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Great Ways to Make Music Without Knowing Music Theory (+ 34 Examples)


Can you make music without knowing music theory? The short answer is–yes! Can you play music without any knowledge of music theory? Again, yes. Will it be good? Maybe. Should you consciously ignore music history and the whole body of existing musical knowledge? No! Why would anyone do that? I’ve studied music theory all my life and I could easily write an article about how important it is to know the basics and subtleties of traditional harmony. Everyone has heard the adage, “You have to know the rules before you can break them”. But I would argue that is not necessarily the case. The foundation of Western music finds its roots in the music of J.S. Bach. But the fact is many of those “rules” were extrapolated from music he wrote by intuition.

If you’re starting from scratch in terms of theory, don’t be intimidated, and certainly don’t use a lack of theoretical knowledge as a crutch or an excuse for not writing music today. This article will explore ways your DAW can help you write music that makes theoretical sense now.


The beauty of producing with modern-day tools is that you can write music with zero knowledge of music theory. That said, I am not suggesting that you go out of your way to avoid learning music theory, not at all. Knowing is always better than not knowing in my opinion. However, I am suggesting that limited theoretical knowledge is not an insurmountable obstacle to producing great work. There have been many successful musicians and composers who knew very little theory and couldn’t read music at all. But what they all shared was a great ear, and the ability to recognize something musically useful and engaging.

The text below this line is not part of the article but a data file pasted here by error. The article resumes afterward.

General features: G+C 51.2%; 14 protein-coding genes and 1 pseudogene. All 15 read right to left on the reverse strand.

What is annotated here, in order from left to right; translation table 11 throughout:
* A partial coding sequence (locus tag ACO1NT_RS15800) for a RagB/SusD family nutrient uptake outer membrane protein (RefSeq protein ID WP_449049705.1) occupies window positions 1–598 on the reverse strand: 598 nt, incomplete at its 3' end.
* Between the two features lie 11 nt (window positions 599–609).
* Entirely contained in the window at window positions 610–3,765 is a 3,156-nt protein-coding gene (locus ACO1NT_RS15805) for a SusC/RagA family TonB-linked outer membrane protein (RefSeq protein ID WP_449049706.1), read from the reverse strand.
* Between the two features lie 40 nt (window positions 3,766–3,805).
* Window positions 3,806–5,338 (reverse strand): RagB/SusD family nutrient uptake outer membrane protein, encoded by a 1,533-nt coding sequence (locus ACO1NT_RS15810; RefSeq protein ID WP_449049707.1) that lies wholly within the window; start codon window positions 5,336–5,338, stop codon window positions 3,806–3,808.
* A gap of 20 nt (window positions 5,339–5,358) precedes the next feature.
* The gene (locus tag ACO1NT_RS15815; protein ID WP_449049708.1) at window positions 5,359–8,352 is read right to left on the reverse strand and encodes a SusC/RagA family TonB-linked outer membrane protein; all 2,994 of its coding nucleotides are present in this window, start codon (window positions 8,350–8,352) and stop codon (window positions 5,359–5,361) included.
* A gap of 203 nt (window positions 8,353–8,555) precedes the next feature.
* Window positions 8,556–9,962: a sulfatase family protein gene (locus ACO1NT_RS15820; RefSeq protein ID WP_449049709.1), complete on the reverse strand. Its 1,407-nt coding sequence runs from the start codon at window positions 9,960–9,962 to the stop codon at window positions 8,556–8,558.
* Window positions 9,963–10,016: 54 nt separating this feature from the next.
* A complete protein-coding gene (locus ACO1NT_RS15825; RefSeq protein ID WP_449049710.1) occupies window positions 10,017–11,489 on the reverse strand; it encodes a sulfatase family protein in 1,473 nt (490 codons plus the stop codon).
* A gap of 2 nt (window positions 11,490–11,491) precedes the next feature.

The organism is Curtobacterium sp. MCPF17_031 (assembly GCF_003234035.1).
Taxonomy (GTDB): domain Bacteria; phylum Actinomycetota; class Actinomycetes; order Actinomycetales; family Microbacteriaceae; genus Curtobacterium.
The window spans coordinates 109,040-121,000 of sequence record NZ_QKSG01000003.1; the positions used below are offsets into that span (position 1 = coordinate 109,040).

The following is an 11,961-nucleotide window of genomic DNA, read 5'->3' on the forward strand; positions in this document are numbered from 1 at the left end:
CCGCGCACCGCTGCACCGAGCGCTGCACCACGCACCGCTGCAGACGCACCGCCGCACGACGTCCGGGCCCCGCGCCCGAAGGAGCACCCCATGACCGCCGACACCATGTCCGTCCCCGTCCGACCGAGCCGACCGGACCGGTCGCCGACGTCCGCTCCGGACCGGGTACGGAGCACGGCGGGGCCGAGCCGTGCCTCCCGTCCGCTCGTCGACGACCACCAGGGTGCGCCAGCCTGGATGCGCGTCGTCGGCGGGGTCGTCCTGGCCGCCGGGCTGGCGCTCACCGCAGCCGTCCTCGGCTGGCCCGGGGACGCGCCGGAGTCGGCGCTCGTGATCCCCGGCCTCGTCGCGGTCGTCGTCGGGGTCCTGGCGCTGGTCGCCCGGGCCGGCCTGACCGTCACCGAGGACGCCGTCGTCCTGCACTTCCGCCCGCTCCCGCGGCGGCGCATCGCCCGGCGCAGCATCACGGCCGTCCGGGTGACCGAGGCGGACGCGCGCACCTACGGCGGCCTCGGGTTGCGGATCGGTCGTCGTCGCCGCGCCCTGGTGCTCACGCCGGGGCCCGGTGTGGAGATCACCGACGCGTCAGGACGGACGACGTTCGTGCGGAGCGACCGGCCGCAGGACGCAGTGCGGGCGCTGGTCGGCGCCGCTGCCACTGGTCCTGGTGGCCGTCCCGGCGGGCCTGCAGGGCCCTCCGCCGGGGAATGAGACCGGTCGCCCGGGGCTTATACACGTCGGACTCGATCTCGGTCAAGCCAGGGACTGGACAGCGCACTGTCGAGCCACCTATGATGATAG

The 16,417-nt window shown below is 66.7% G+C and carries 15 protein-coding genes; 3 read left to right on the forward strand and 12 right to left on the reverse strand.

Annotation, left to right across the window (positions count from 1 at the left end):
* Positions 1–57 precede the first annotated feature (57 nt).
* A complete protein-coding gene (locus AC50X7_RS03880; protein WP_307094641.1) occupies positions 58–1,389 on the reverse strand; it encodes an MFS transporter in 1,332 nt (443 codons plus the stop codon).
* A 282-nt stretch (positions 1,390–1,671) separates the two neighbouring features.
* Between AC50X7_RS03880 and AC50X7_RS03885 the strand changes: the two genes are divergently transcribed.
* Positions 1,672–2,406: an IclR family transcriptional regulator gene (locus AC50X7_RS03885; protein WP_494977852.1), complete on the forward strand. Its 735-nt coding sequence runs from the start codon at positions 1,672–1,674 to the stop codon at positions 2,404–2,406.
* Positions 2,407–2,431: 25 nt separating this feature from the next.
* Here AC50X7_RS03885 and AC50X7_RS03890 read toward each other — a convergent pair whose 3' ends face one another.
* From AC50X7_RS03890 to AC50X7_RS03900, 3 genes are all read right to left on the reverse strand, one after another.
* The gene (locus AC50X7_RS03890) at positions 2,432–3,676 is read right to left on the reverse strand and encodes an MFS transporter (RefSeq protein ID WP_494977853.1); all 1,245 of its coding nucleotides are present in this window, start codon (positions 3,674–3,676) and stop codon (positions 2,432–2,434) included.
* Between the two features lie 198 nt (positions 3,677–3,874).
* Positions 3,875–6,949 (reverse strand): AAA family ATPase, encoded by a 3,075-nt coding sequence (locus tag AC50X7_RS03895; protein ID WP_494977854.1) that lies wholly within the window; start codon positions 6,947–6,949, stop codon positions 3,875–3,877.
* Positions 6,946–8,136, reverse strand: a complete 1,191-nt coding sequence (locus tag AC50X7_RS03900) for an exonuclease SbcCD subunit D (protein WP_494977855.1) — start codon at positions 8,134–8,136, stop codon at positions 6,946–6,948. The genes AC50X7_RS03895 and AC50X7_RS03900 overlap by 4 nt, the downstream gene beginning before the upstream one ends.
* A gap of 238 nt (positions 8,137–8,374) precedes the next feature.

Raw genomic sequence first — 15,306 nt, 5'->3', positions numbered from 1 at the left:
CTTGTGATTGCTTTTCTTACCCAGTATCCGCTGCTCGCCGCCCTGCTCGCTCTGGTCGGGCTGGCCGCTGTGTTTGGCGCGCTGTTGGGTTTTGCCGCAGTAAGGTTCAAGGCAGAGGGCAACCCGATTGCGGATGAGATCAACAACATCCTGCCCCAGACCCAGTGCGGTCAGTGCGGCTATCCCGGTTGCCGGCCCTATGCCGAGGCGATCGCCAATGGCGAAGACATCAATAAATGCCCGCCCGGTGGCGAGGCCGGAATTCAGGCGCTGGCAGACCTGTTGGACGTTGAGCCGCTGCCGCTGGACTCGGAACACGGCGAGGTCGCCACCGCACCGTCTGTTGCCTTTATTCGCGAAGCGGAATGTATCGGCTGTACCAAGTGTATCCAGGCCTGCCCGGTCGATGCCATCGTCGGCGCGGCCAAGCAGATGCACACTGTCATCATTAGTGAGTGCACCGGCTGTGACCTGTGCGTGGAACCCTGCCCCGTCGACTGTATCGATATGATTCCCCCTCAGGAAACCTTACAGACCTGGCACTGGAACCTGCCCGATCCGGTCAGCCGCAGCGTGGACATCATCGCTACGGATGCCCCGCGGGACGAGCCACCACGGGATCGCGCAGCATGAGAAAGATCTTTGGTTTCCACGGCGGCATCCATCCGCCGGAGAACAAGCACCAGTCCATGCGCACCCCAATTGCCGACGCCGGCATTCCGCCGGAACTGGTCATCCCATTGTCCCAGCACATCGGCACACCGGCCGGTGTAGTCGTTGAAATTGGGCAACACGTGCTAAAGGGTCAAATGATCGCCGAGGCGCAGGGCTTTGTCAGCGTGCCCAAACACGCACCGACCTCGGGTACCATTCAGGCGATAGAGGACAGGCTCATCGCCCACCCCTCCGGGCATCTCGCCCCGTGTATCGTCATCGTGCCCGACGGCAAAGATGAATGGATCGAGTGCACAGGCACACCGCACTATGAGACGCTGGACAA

If you want to stay within the realm of Western harmony there are several tools available in most DAWs that will get you in the ballpark.

Scale Quantizing

As with rhythmic quantization which shifts events in time to the nearest chosen beat division, scale quantization shifts pitches to the nearest note in the selected scale. Used as a MIDI FX plugin like the Transposer plugin in Logic Pro, scale quantization can make your real-time performance match the key regardless of what you play on your MIDI controller. This can be especially useful for non-keyboard players as well. This tool does not necessarily produce the best melodic movement, voice leading, or chord voicings, but as I said above, it will get you in the ballpark.